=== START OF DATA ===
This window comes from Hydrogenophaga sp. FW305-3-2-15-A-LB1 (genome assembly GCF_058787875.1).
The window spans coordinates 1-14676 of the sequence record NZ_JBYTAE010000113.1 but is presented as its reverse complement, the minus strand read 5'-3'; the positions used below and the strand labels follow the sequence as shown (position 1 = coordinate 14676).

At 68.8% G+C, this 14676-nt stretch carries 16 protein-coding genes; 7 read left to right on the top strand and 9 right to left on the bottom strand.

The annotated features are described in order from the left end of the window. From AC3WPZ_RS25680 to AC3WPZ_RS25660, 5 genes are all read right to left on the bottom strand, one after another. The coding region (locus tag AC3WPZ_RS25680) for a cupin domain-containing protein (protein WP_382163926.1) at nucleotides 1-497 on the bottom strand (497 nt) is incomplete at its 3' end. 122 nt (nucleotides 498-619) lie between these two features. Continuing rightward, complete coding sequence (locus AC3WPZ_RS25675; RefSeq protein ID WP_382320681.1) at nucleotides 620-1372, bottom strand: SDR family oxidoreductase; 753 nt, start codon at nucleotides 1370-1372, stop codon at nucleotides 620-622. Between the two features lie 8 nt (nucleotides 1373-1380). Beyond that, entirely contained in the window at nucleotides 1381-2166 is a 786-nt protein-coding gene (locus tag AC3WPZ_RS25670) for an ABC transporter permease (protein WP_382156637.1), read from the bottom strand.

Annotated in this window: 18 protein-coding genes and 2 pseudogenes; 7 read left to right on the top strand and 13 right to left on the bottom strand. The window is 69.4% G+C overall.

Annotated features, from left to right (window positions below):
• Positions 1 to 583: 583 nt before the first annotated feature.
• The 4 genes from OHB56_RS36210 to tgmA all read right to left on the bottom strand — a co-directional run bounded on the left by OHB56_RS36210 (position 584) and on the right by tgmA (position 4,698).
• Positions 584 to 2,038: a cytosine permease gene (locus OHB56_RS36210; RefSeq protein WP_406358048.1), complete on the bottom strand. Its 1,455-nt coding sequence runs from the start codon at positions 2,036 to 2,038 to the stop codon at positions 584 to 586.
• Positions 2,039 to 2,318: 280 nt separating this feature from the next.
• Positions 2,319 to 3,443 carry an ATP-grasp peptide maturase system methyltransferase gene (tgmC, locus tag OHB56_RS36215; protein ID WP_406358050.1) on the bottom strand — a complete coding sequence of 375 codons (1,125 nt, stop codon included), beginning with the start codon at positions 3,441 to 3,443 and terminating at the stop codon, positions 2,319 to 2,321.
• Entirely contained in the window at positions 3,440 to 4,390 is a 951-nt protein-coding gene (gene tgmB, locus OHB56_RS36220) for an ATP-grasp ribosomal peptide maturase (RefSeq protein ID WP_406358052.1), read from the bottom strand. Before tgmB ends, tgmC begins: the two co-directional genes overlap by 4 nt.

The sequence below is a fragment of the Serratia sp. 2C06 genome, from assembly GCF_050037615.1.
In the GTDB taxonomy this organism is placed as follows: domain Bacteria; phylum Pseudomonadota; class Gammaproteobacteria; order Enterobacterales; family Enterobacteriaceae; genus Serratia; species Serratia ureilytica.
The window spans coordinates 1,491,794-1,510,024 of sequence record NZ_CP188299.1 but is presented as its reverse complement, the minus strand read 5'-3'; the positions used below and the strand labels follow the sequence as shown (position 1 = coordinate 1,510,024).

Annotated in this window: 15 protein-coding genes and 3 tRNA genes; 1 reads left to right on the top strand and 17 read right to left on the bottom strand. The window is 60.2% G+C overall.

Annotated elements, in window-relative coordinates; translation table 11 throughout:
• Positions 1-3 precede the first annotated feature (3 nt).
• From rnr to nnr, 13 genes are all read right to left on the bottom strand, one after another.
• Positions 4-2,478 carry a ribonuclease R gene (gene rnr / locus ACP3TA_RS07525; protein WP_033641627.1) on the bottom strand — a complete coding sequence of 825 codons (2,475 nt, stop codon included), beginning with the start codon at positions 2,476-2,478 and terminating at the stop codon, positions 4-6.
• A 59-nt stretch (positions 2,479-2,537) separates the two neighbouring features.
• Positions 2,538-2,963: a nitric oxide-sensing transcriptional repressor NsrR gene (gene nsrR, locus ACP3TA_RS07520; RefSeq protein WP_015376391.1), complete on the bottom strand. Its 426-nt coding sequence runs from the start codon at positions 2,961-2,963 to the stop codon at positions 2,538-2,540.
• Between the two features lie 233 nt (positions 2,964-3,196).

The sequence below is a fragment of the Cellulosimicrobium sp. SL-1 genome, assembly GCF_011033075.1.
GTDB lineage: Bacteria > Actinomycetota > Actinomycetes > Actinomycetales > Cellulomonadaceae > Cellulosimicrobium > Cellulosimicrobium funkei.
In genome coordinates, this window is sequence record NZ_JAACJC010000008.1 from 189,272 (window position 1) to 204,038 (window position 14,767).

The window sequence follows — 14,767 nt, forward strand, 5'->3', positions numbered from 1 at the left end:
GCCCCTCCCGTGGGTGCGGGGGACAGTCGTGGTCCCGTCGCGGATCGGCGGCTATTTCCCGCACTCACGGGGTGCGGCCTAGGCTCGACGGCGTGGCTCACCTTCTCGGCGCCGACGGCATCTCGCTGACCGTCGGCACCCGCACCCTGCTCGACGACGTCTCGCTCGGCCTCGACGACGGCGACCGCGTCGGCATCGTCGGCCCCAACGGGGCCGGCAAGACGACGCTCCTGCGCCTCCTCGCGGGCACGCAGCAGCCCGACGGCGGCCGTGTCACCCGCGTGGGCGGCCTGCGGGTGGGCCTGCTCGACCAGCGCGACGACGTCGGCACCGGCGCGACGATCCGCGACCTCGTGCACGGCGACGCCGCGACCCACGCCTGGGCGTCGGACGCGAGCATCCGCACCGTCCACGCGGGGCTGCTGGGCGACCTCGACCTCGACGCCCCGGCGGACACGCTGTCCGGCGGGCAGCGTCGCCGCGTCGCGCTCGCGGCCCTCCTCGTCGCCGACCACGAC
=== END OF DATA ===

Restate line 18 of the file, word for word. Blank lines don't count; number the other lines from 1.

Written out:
• Positions 1-3 precede the first annotated feature (3 nt).